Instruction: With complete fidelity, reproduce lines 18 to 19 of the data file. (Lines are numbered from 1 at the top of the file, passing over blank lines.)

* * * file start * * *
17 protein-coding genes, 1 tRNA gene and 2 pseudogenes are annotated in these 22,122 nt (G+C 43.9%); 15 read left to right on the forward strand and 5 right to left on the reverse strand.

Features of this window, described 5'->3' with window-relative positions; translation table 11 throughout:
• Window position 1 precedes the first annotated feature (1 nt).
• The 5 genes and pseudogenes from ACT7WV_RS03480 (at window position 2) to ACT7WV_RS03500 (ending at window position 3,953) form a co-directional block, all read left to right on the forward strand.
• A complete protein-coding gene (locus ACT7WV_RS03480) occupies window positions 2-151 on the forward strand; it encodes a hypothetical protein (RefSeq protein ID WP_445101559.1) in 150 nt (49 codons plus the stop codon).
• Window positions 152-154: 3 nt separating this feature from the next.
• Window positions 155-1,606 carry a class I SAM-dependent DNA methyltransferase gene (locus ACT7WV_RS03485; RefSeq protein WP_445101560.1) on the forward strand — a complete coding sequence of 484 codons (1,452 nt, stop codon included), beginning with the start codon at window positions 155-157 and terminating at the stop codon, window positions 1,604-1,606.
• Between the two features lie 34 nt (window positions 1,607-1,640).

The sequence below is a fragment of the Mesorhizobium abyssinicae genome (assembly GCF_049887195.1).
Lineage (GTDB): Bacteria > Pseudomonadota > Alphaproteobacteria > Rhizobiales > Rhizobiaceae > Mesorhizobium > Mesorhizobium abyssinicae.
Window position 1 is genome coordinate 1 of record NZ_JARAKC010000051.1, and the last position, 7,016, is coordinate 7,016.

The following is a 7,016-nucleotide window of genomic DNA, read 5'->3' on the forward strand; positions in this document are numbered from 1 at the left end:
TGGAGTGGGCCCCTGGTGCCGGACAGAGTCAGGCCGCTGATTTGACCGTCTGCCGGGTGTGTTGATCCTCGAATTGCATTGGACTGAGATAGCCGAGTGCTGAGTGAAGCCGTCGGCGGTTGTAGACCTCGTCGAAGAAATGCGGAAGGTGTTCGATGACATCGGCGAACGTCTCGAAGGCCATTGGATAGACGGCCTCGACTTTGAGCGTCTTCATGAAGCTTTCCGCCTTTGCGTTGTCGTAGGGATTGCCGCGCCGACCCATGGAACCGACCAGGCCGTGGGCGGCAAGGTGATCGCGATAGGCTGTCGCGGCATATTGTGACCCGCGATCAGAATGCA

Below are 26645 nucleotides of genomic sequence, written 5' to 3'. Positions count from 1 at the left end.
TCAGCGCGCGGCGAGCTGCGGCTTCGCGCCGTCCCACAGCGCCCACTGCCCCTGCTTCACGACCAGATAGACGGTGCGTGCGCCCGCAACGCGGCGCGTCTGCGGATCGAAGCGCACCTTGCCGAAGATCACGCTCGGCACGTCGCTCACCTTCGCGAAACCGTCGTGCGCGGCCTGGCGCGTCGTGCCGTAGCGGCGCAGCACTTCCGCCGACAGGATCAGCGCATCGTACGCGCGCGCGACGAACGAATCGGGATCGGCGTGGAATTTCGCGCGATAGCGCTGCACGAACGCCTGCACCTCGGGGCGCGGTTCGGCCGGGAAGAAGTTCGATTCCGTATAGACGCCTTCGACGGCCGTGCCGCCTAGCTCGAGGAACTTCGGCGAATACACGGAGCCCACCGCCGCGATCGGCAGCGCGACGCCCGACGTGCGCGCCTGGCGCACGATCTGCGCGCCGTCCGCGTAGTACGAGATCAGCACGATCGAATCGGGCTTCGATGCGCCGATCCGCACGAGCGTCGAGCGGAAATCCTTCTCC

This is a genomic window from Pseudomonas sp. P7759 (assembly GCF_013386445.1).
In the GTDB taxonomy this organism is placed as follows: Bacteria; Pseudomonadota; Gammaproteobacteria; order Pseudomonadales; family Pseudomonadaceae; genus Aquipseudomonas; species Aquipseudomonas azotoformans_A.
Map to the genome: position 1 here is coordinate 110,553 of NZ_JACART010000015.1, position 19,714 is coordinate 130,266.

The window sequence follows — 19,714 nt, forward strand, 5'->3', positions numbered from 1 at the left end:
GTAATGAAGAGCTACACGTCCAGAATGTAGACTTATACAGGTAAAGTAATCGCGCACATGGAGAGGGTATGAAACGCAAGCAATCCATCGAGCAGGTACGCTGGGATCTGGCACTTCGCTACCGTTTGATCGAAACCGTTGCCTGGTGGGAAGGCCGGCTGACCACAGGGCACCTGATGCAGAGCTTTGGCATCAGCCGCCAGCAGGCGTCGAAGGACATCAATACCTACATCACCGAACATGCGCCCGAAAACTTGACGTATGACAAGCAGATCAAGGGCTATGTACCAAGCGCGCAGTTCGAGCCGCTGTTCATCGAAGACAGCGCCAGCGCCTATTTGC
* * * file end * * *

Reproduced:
Map to the genome: position 1 here is coordinate 110,553 of NZ_JACART010000015.1, position 19,714 is coordinate 130,266.

The window sequence follows — 19,714 nt, forward strand, 5'->3', positions numbered from 1 at the left end: